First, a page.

Volvo V50 2011 very high vibrating highside pressure

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Swedal
Posts: 16
Joined: Fri May 26, 2017 2:30 am

Volvo V50 2011 very high vibrating highside pressure

Postby Swedal » Mon Oct 19, 2020 5:26 am

This Volvo was low on refrigerant so I pulled a good vacuum and started recharging. At 370 grams of 535 grams total charge I saw the highside at 24 bar (360 psi) with ambient temp at 8C (or 45F). Way too high. Needle was vibrating abnormally at that reading. Suction pressure was normal but was creeping up due to high discharge. Not pulsating like highside though. I stopped recharging at that point. Highside port use to be really hot at those pressures but it felt cold. There was no liquid to suck back into lowside either but that might be due to not fullt charged? Where do I start? Am I looking at a restriction in condenser? Another "expert" guessed it was a clogged orifice tube.
Al9
Posts: 225
Joined: Tue Mar 10, 2020 3:26 am
Location: Southern Europe

Re: Volvo V50 2011 very high vibrating highside pressure

Postby Al9 » Mon Oct 19, 2020 8:41 am

Sanden SD7V16 (or PXV16) compressor? If it's this one, i think it's supposed to fully destroke once a restriction keeps enough refrigerant from flowing around.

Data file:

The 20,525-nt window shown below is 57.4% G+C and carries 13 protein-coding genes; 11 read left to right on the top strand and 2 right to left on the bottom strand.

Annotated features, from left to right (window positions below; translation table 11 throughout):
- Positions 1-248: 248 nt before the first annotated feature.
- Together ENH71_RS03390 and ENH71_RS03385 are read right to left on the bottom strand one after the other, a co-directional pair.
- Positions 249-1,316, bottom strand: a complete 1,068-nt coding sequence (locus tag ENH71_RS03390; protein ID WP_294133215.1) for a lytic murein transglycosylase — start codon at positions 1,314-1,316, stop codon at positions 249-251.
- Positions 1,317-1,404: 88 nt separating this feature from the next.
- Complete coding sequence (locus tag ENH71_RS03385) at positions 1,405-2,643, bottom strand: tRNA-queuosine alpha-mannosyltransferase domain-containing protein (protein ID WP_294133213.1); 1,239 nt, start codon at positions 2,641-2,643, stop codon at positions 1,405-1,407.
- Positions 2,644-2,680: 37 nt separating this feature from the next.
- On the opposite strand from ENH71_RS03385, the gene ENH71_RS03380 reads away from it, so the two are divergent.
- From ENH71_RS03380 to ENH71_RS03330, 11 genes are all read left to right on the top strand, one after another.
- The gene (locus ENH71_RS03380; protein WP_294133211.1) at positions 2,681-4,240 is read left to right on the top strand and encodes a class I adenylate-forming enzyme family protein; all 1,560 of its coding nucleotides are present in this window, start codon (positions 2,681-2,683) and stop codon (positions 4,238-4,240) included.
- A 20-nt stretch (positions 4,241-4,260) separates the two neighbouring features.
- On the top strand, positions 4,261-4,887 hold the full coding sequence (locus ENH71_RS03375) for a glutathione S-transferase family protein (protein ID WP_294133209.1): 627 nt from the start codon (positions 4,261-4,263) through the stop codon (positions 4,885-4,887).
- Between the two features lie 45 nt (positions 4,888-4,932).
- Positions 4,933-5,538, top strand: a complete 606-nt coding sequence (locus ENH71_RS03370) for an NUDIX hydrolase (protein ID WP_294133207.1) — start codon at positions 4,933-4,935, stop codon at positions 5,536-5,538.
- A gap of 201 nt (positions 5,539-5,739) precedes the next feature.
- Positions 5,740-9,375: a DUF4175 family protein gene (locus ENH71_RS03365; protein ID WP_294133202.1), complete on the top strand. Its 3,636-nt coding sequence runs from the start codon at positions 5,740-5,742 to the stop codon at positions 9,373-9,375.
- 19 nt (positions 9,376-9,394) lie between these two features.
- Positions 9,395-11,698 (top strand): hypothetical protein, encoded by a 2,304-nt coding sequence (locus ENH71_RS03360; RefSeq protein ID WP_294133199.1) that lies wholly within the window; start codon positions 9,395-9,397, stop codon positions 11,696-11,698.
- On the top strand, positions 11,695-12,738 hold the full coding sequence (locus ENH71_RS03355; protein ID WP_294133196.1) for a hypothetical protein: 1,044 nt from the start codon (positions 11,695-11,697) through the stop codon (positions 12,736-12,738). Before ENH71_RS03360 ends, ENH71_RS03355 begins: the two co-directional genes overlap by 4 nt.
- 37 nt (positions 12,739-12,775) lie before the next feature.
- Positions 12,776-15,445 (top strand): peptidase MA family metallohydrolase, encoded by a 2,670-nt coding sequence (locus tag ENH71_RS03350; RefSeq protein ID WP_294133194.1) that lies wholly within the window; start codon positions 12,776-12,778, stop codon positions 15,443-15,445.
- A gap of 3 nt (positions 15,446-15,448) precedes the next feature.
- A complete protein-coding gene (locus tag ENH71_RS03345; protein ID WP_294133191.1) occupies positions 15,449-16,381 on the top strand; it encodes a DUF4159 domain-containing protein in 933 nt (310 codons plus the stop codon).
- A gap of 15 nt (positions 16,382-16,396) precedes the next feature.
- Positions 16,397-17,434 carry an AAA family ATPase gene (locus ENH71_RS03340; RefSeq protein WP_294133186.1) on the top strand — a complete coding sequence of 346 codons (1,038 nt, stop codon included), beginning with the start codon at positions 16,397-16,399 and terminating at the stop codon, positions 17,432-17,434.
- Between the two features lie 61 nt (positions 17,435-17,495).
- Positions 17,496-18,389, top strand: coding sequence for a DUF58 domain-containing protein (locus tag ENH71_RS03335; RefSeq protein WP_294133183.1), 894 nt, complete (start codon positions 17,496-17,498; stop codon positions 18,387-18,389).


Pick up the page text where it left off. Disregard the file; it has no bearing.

Swedal
Posts: 16
Joined: Fri May 26, 2017 2:30 am

Re: Volvo V50 2011 very high vibrating highside pressure

Postby Swedal » Mon Oct 19, 2020 3:15 pm

Yes its the SD7V16. So what you say is that it should do the opposite when restricted? Pump less. So why does it behave like this you think? Is checking the orifice for clogging worthwhile? My plan was to throw away the front end to get some access and feel around for where things change temps. Any idea for why it pulsates in pressure? Like 10 psi up n down quickly.
Al9
Posts: 225
Joined: Tue Mar 10, 2020 3:26 am
Location: Southern Europe

Re: Volvo V50 2011 very high vibrating highside pressure

Postby Al9 » Tue Oct 20, 2020 1:38 am

A severe oil overcharge can make the condenser completely useless (internally coated/pooled with excess oil to the point of being unable to exchange any heat). Still, checking if the orifice tube looks dirty is a great way to check for compressor wear (abuse creates serious wear), keeping in mind that most of the wear material will be lodged inside the condenser (MCX parallel flow design on modern cars). No idea as to why it's pulsating.

Make sure there's enough airflow through the condenser. I've witnessed a weaker than normal cooling fan motor being enough to create compressor noise once the thermostat opened and the radiator (placed right behind the condenser) heated up. Both side gaps between the condenser and the radiator were sealed with weatherstrip foam too, yet the slight airflow reduction was enough to create problems.

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